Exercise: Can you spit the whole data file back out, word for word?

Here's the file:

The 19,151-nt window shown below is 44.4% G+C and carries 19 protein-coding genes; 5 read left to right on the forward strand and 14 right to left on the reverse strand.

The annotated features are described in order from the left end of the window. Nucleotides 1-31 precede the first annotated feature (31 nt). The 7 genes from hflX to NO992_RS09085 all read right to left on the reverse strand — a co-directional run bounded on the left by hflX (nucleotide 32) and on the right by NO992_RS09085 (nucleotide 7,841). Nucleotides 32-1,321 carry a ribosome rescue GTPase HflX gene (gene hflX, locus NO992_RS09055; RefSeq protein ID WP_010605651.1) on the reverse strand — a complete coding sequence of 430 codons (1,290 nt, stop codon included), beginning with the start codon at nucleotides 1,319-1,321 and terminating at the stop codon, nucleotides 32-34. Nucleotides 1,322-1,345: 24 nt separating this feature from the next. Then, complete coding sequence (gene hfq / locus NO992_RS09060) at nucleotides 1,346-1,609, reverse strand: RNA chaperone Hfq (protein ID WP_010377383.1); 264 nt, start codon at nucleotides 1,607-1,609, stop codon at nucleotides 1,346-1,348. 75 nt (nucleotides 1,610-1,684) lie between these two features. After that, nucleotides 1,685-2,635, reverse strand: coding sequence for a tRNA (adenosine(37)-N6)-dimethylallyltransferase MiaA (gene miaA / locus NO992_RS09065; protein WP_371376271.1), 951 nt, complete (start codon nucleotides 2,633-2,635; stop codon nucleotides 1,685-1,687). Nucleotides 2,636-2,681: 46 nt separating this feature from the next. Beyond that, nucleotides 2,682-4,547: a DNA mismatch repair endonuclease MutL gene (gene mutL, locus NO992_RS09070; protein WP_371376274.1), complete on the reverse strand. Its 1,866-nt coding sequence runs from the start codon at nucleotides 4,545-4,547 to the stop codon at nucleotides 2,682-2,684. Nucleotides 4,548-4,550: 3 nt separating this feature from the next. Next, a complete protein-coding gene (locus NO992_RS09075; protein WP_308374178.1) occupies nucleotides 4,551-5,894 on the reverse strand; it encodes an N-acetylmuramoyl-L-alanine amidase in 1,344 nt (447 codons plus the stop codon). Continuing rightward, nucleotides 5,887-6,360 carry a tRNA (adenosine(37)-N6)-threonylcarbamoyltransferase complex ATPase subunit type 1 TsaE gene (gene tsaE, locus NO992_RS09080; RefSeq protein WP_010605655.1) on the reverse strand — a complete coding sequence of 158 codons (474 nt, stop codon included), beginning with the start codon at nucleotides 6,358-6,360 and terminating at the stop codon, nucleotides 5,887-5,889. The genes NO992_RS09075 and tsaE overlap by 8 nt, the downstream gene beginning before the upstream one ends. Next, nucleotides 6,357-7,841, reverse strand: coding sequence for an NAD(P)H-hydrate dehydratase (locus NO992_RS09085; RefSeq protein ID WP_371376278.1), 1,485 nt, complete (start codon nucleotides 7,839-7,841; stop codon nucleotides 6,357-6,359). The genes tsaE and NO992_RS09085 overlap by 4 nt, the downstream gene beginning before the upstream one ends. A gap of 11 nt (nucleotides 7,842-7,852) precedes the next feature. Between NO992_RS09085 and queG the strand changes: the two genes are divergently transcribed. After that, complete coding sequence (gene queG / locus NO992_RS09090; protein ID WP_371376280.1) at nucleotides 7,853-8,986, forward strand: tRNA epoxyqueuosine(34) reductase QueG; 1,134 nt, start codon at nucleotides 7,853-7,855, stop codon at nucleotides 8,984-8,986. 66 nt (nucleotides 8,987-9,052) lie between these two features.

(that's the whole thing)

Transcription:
The 19,151-nt window shown below is 44.4% G+C and carries 19 protein-coding genes; 5 read left to right on the forward strand and 14 right to left on the reverse strand.

The annotated features are described in order from the left end of the window. Nucleotides 1-31 precede the first annotated feature (31 nt). The 7 genes from hflX to NO992_RS09085 all read right to left on the reverse strand — a co-directional run bounded on the left by hflX (nucleotide 32) and on the right by NO992_RS09085 (nucleotide 7,841). Nucleotides 32-1,321 carry a ribosome rescue GTPase HflX gene (gene hflX, locus NO992_RS09055; RefSeq protein ID WP_010605651.1) on the reverse strand — a complete coding sequence of 430 codons (1,290 nt, stop codon included), beginning with the start codon at nucleotides 1,319-1,321 and terminating at the stop codon, nucleotides 32-34. Nucleotides 1,322-1,345: 24 nt separating this feature from the next. Then, complete coding sequence (gene hfq / locus NO992_RS09060) at nucleotides 1,346-1,609, reverse strand: RNA chaperone Hfq (protein ID WP_010377383.1); 264 nt, start codon at nucleotides 1,607-1,609, stop codon at nucleotides 1,346-1,348. 75 nt (nucleotides 1,610-1,684) lie between these two features. After that, nucleotides 1,685-2,635, reverse strand: coding sequence for a tRNA (adenosine(37)-N6)-dimethylallyltransferase MiaA (gene miaA / locus NO992_RS09065; protein WP_371376271.1), 951 nt, complete (start codon nucleotides 2,633-2,635; stop codon nucleotides 1,685-1,687). Nucleotides 2,636-2,681: 46 nt separating this feature from the next. Beyond that, nucleotides 2,682-4,547: a DNA mismatch repair endonuclease MutL gene (gene mutL, locus NO992_RS09070; protein WP_371376274.1), complete on the reverse strand. Its 1,866-nt coding sequence runs from the start codon at nucleotides 4,545-4,547 to the stop codon at nucleotides 2,682-2,684. Nucleotides 4,548-4,550: 3 nt separating this feature from the next. Next, a complete protein-coding gene (locus NO992_RS09075; protein WP_308374178.1) occupies nucleotides 4,551-5,894 on the reverse strand; it encodes an N-acetylmuramoyl-L-alanine amidase in 1,344 nt (447 codons plus the stop codon). Continuing rightward, nucleotides 5,887-6,360 carry a tRNA (adenosine(37)-N6)-threonylcarbamoyltransferase complex ATPase subunit type 1 TsaE gene (gene tsaE, locus NO992_RS09080; RefSeq protein WP_010605655.1) on the reverse strand — a complete coding sequence of 158 codons (474 nt, stop codon included), beginning with the start codon at nucleotides 6,358-6,360 and terminating at the stop codon, nucleotides 5,887-5,889. The genes NO992_RS09075 and tsaE overlap by 8 nt, the downstream gene beginning before the upstream one ends. Next, nucleotides 6,357-7,841, reverse strand: coding sequence for an NAD(P)H-hydrate dehydratase (locus NO992_RS09085; RefSeq protein ID WP_371376278.1), 1,485 nt, complete (start codon nucleotides 7,839-7,841; stop codon nucleotides 6,357-6,359). The genes tsaE and NO992_RS09085 overlap by 4 nt, the downstream gene beginning before the upstream one ends. A gap of 11 nt (nucleotides 7,842-7,852) precedes the next feature. Between NO992_RS09085 and queG the strand changes: the two genes are divergently transcribed. After that, complete coding sequence (gene queG / locus NO992_RS09090; protein ID WP_371376280.1) at nucleotides 7,853-8,986, forward strand: tRNA epoxyqueuosine(34) reductase QueG; 1,134 nt, start codon at nucleotides 7,853-7,855, stop codon at nucleotides 8,984-8,986. 66 nt (nucleotides 8,987-9,052) lie between these two features.